Energy in America: Car Sharing Grows in Popularity

Rebekah Kik is walking in the rain in her Denver neighborhood, looking for a red car to use for her latest baked goods delivery. But on this day, she finds a gray one instead.

Kik waves her key ring in front of the windshield, gets in and drives off. Despite possible appearances, she has not just committed a felony or momentarily forgotten what her vehicle looks like. In fact, she doesn't even own a car. Kik is car sharing.

eGo CarShare let's members use a network of energy-efficient vehicles throughout Denver and Boulder, 24 hours a day, 7 days a week.

"I've never spent more than $120 a month," Kik says of the cost, "so no matter how much I've used it, I still haven't even grazed a car payment."

Which is part of the point of this ever-growing phenomenon.

"You can think of it as a pay-as-you-drive system for car usage," explains Karen Worminghaus, executive director of Denver-based eGo CarShare.

"People can check out the cars for a couple of hours at a time, a couple days if they want, use it for whatever they need, bring it back to the same location. Then they get billed on an hourly and mileage basis."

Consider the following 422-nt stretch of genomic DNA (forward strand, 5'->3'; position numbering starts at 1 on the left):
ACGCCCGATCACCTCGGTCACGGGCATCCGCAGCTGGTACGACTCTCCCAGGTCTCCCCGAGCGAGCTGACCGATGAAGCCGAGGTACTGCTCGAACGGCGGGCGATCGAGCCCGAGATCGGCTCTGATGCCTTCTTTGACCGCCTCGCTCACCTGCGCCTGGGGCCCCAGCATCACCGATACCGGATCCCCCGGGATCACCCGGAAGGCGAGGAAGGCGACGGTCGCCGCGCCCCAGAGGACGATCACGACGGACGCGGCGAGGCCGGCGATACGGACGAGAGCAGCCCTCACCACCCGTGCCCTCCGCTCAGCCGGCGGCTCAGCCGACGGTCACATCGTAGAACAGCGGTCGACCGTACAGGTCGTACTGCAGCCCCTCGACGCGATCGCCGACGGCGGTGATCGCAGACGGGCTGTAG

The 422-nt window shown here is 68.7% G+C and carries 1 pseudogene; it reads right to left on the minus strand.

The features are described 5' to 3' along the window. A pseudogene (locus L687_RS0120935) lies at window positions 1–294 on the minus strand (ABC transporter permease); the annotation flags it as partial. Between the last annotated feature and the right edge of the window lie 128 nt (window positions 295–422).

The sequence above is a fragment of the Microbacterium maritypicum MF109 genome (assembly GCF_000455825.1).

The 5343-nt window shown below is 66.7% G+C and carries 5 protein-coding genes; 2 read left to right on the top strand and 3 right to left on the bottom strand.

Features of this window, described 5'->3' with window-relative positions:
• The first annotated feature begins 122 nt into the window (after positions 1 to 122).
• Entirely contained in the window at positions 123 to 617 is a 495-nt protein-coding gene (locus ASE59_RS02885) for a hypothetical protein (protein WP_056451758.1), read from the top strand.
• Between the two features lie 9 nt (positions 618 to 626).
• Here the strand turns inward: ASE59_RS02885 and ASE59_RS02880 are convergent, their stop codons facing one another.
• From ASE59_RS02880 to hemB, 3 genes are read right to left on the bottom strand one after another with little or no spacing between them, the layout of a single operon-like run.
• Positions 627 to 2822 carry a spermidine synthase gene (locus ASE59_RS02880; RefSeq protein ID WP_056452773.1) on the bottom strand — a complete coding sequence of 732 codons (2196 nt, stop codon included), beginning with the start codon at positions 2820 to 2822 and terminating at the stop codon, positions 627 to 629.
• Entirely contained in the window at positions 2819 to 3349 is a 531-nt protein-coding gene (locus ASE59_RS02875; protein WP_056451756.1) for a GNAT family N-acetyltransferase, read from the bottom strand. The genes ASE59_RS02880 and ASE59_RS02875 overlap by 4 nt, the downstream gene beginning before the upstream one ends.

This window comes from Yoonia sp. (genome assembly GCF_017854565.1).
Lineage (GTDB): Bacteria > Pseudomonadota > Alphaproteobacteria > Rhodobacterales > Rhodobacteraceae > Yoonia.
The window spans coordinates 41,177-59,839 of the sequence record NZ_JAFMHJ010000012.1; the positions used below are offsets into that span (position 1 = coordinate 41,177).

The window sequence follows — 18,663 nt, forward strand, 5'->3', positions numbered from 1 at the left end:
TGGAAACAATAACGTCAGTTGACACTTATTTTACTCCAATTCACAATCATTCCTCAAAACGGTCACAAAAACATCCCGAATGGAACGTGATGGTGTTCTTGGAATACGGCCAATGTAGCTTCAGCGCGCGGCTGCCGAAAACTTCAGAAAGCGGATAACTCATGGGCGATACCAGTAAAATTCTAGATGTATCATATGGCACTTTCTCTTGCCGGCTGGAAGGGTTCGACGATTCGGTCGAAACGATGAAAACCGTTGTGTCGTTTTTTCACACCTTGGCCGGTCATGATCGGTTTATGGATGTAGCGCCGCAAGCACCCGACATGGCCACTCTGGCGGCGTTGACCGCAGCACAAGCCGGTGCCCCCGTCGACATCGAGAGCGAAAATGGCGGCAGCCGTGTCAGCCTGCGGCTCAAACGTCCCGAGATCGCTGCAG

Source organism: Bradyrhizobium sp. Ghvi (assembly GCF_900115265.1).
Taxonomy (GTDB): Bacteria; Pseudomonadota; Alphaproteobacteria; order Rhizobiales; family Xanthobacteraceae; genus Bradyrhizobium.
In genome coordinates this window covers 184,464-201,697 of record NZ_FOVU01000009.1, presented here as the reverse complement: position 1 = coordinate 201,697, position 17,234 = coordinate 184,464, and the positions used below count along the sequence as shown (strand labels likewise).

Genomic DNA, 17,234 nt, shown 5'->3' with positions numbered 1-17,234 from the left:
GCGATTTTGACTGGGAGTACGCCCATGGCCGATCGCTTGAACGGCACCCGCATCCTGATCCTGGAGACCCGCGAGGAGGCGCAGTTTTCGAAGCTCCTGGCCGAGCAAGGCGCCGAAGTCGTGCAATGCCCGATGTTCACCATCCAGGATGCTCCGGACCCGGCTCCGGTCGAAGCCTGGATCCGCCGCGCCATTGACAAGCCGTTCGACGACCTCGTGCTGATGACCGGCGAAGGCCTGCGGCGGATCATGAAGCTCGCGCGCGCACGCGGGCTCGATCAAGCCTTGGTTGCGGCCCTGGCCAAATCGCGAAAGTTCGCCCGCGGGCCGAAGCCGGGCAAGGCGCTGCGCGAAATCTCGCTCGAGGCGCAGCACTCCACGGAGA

eGo CarShare has seen its membership double in the last year, according to the company.  And across the country the car share industry, which includes companies such as Zipcar, RelayRides and Getaround, has grown 16 percent.

Located primarily in larger cities, car sharing is a business model based on memberships that hover around $10 a month, plus usage. For those who only need to drive occasionally, they can pay a higher daily rate.

The price of gas lately, plus sluggish economic recovery, has contributed to the growth, says Worminghaus, but more, she believes it's about people committing to being greener.

"Our whole idea is to try to empower people to be able to live as car light as possible," Worminghaus says.

According to The CarSharing Association, the mission is aimed at "...decreasing personal car ownership, reducing vehicle distance traveled (and)... motivating residents to walk, cycle and take buses and trains."

Zach Owens has no interest in owning a car.

"I think it's too big a commitment for me both financially," Owens explains, "and in terms of all the stress that comes with owning a vehicle. It’s nice that eGo cars are there for me when I need them."

Owens says he prefers to take the bus to work or ride his bike to his downtown office building, and only car shares when he has a meeting far away.

The system has roaming benefits as well. For instance, if a Denver area member flies to San Francisco, their membership goes with them, allowing access to car shares from eGo CarShare partners in that city.